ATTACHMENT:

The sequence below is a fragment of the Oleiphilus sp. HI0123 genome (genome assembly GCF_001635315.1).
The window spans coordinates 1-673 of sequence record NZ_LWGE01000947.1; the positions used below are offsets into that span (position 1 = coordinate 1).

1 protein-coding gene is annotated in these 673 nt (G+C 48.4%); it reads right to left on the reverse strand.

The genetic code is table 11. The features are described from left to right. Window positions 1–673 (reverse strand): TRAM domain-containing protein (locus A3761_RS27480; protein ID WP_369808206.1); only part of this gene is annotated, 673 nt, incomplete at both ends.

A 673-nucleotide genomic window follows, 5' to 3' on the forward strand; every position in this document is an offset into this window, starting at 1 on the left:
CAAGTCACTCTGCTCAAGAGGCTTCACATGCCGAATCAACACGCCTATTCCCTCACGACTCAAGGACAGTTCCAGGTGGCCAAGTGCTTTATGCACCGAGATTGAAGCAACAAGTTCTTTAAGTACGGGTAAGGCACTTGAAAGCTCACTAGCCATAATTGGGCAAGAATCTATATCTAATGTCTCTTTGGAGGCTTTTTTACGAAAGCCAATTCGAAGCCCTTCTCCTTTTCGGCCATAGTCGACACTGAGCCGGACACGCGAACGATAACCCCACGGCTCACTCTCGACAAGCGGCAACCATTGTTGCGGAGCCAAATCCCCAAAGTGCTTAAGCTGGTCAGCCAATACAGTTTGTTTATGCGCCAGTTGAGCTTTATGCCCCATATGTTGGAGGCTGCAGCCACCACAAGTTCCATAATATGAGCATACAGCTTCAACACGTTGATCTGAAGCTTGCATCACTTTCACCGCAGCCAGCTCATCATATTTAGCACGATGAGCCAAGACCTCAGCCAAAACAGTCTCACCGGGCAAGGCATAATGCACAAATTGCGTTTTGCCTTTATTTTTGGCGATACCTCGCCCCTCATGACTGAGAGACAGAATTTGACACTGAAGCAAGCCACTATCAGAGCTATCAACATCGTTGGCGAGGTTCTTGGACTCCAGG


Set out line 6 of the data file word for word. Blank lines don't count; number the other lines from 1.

CAAGTCACTCTGCTCAAGAGGCTTCACATGCCGAATCAACACGCCTATTCCCTCACGACTCAAGGACAGTTCCAGGTGGCCAAGTGCTTTATGCACCGAGATTGAAGCAACAAGTTCTTTAAGTACGGGTAAGGCACTTGAAAGCTCACTAGCCATAATTGGGCAAGAATCTATATCTAATGTCTCTTTGGAGGCTTTTTTACGAAAGCCAATTCGAAGCCCTTCTCCTTTTCGGCCATAGTCGACACTGAGCCGGACACGCGAACGATAACCCCACGGCTCACTCTCGACAAGCGGCAACCATTGTTGCGGAGCCAAATCCCCAAAGTGCTTAAGCTGGTCAGCCAATACAGTTTGTTTATGCGCCAGTTGAGCTTTATGCCCCATATGTTGGAGGCTGCAGCCACCACAAGTTCCATAATATGAGCATACAGCTTCAACACGTTGATCTGAAGCTTGCATCACTTTCACCGCAGCCAGCTCATCATATTTAGCACGATGAGCCAAGACCTCAGCCAAAACAGTCTCACCGGGCAAGGCATAATGCACAAATTGCGTTTTGCCTTTATTTTTGGCGATACCTCGCCCCTCATGACTGAGAGACAGAATTTGACACTGAAGCAAGCCACTATCAGAGCTATCAACATCGTTGGCGAGGTTCTTGGACTCCAGG